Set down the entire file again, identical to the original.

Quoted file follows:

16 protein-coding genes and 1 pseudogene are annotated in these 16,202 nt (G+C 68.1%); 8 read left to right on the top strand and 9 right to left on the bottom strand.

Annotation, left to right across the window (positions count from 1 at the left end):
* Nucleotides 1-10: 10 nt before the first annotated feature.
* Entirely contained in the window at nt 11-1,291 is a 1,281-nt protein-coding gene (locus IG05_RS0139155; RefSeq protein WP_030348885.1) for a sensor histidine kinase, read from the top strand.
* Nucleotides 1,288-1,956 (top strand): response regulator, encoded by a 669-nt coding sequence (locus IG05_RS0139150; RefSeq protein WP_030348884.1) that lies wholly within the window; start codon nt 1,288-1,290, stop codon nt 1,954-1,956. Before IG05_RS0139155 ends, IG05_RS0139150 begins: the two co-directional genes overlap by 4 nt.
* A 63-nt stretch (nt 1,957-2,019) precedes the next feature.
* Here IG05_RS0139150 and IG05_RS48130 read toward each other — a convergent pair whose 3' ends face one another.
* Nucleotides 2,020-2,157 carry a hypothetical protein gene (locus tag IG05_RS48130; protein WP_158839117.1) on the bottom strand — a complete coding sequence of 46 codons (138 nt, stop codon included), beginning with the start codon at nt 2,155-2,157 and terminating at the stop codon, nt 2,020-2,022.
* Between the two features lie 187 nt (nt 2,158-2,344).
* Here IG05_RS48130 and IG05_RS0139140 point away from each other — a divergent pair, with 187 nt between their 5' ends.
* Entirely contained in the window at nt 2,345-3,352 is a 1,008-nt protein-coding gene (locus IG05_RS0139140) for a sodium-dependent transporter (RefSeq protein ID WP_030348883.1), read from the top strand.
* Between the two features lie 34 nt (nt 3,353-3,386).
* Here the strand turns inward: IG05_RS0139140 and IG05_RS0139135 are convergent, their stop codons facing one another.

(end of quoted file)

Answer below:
16 protein-coding genes and 1 pseudogene are annotated in these 16,202 nt (G+C 68.1%); 8 read left to right on the top strand and 9 right to left on the bottom strand.

Annotation, left to right across the window (positions count from 1 at the left end):
* Nucleotides 1-10: 10 nt before the first annotated feature.
* Entirely contained in the window at nt 11-1,291 is a 1,281-nt protein-coding gene (locus IG05_RS0139155; RefSeq protein WP_030348885.1) for a sensor histidine kinase, read from the top strand.
* Nucleotides 1,288-1,956 (top strand): response regulator, encoded by a 669-nt coding sequence (locus IG05_RS0139150; RefSeq protein WP_030348884.1) that lies wholly within the window; start codon nt 1,288-1,290, stop codon nt 1,954-1,956. Before IG05_RS0139155 ends, IG05_RS0139150 begins: the two co-directional genes overlap by 4 nt.
* A 63-nt stretch (nt 1,957-2,019) precedes the next feature.
* Here IG05_RS0139150 and IG05_RS48130 read toward each other — a convergent pair whose 3' ends face one another.
* Nucleotides 2,020-2,157 carry a hypothetical protein gene (locus tag IG05_RS48130; protein WP_158839117.1) on the bottom strand — a complete coding sequence of 46 codons (138 nt, stop codon included), beginning with the start codon at nt 2,155-2,157 and terminating at the stop codon, nt 2,020-2,022.
* Between the two features lie 187 nt (nt 2,158-2,344).
* Here IG05_RS48130 and IG05_RS0139140 point away from each other — a divergent pair, with 187 nt between their 5' ends.
* Entirely contained in the window at nt 2,345-3,352 is a 1,008-nt protein-coding gene (locus IG05_RS0139140) for a sodium-dependent transporter (RefSeq protein ID WP_030348883.1), read from the top strand.
* Between the two features lie 34 nt (nt 3,353-3,386).
* Here the strand turns inward: IG05_RS0139140 and IG05_RS0139135 are convergent, their stop codons facing one another.